YMC adopts ID policy
GRANITE FALLS – The Yellow Medicine County Board adopted an ID policy for county employees at the recommendation of Sheriff Bill Flaten at its regular meeting on Tuesday.
All county employees will be issued photo IDs, which they will be required to turn in at the end of their employment. Flaten said that though county employees recognize each other and there are at present no plans to require ID for access to county buildings, in the event of an emergency requiring outside help, IDs would help identify who the county people are.
Commissioner John Berends abstained from voting on an application for a 2 a.m. license for Bootleggers Supper Club. Berends is the owner of Bootleggers. All other commissioners voted in favor.
The board listened to a presentation by Information Technology Coordinator Dennis Pederson on a Sharp AQUOS Interactive Display system.
The board meeting room is presently equipped with a non-interactive projection system controlled by a single station only.
According to Pederson, an AQUOS system would have microphones throughout the meeting room, audiovisual recording capability and allow all devices, including smart phones, tablets and laptops access to the system. It would be fully interactive and enable telepresence from multiple sources for meetings with other agencies.
Pedersen presented two estimates of $80,000 and $88,000 for a complete system but said it could be purchased in stages over time.
The commissioners agreed to consider it at another time.
The board heard a presentation and request for funding from representatives of Western Minnesota Prairie Waters Tourism and Convention and Visitors Bureau.
According to Melissa Carruth, travel and tourism brings $12.5 billion in gross sales to Minnesota, supports more than 245,000 full-time jobs and generates $811 million in state sales tax statewide. In Yellow Medicine County, that amounts to $13.8 million in gross sales, $554,000 in sales tax and supports 211 private sector jobs.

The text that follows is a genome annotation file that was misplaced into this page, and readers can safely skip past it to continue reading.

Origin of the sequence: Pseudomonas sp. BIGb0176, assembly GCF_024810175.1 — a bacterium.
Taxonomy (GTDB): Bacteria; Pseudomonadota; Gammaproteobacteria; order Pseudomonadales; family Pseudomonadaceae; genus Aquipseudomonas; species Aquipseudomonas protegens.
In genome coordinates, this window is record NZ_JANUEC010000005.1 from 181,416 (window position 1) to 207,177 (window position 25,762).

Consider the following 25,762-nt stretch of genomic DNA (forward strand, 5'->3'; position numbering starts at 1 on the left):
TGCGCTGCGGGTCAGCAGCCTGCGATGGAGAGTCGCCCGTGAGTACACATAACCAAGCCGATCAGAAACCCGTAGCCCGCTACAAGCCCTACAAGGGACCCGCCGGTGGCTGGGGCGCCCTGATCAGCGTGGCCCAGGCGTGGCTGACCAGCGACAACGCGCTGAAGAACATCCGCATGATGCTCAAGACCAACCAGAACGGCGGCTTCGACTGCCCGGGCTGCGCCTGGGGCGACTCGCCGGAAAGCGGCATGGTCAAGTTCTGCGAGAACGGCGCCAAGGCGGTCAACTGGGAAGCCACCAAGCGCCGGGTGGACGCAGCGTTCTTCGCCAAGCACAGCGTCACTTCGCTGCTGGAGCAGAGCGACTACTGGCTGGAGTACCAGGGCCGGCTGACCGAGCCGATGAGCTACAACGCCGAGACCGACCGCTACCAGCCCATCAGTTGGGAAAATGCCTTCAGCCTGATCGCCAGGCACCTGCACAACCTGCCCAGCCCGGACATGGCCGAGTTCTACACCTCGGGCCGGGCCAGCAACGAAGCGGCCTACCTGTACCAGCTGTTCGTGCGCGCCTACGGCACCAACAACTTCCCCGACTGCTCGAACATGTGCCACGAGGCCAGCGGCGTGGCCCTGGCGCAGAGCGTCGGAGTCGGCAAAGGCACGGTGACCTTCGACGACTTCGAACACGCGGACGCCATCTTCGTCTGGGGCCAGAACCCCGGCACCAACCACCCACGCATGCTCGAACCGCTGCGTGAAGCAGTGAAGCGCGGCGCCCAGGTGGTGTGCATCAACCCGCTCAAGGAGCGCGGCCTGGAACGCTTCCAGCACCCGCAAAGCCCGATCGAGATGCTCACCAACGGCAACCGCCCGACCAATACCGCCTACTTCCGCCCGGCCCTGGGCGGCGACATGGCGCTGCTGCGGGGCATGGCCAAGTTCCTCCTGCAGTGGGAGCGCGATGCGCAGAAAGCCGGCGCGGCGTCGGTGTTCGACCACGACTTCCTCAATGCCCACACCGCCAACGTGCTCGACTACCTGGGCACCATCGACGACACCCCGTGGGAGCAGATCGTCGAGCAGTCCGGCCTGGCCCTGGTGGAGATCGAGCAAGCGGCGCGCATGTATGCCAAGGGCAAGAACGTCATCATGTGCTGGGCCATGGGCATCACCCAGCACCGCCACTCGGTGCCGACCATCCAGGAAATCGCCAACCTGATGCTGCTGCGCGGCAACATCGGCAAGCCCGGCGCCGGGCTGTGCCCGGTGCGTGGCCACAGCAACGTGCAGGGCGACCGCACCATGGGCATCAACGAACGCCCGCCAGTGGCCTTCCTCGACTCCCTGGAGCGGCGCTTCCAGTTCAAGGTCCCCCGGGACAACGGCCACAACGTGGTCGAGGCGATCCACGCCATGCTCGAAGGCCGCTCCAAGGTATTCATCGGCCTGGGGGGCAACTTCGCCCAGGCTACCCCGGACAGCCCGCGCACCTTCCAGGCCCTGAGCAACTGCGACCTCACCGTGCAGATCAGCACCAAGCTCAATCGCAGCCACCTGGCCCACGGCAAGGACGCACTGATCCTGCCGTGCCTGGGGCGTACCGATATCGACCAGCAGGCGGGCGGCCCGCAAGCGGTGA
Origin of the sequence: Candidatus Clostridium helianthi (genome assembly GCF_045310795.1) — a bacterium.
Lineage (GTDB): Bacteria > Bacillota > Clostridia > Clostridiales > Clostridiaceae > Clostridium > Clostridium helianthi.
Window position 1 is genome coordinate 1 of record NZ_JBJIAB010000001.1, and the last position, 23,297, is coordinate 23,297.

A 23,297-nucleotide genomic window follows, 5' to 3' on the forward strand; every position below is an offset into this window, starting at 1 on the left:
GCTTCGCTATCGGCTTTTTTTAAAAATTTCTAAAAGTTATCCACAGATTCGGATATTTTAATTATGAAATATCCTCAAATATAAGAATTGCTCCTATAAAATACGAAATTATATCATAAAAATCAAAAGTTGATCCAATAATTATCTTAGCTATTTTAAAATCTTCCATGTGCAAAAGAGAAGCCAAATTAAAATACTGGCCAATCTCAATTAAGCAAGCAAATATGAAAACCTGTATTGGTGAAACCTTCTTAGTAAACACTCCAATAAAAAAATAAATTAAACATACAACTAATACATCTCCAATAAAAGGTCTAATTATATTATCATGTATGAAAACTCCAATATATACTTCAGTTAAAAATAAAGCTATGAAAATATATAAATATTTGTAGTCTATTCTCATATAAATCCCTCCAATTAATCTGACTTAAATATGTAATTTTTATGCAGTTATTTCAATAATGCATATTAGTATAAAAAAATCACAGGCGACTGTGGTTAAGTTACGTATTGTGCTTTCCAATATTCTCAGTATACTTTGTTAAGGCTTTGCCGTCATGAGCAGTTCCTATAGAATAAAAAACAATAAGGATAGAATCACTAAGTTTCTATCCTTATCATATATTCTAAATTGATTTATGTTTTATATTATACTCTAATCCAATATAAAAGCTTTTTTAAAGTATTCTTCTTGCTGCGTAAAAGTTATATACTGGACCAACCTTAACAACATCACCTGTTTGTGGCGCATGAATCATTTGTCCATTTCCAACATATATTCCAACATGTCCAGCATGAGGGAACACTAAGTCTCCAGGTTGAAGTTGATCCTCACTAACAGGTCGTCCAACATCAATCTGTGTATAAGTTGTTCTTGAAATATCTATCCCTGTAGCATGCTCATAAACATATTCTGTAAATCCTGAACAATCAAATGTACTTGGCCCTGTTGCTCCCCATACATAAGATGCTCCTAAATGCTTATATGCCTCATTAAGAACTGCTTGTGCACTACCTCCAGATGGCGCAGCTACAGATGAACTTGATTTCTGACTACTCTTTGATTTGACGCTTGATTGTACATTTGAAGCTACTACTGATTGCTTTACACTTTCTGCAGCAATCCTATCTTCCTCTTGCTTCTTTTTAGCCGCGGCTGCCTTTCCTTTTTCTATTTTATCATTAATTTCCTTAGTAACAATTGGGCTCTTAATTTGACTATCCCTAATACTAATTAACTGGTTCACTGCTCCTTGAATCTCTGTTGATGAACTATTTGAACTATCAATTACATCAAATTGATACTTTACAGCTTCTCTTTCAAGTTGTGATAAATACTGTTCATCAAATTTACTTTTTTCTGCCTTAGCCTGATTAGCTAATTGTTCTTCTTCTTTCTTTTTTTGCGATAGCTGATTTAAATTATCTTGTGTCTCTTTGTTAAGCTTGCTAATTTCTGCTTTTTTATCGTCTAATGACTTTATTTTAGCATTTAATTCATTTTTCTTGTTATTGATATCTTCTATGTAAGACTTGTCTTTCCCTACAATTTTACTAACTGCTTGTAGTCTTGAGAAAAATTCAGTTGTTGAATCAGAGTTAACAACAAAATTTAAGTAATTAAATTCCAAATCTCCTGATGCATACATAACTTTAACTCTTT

Prairie Waters is requesting $12,829 from Yellow Medicine County for its work promoting tourism, based on a formula of a $5,000 base rate plus $0.75 per capita of population.
The board agreed to consider the request at a later date.
The board heard a presentation by Emilee Nelson, an employee of Pheasants Forever, one of 10 groups and agencies allied in the Prairie Conservation Plan.
According to Nelson, the state has only about 1 percent of the native grass prairie it once had, and of that much is at risk. The Prairie Conservation Plan is a projected 25-year effort to work with farmers, landowners, local governments and citizens for protection, restoration and enhancement of native prairie.
Commissioners Ron Antony and Gary Johnson both expressed concerns as to whether prairie restoration would remove land from the tax rolls.
County Engineer Andy Sanders, representatives of the Upper Sioux Community and Minnesota Department of Transportation met with the board to discuss a tribal highway project and possible effects on state funding for county/state roads.
“We’re just informing of our intent to move forward with the Prairie’s Edge Lane project and assure that state aid inventory will not be negatively impacted,” said tribal chairman Kevin Jensvold.
State aid is allocated to counties based on miles of road. The project involves a realignment of County/State Road 44, after which the county will do a system review to move funding for the affected segment to another road segment within the county.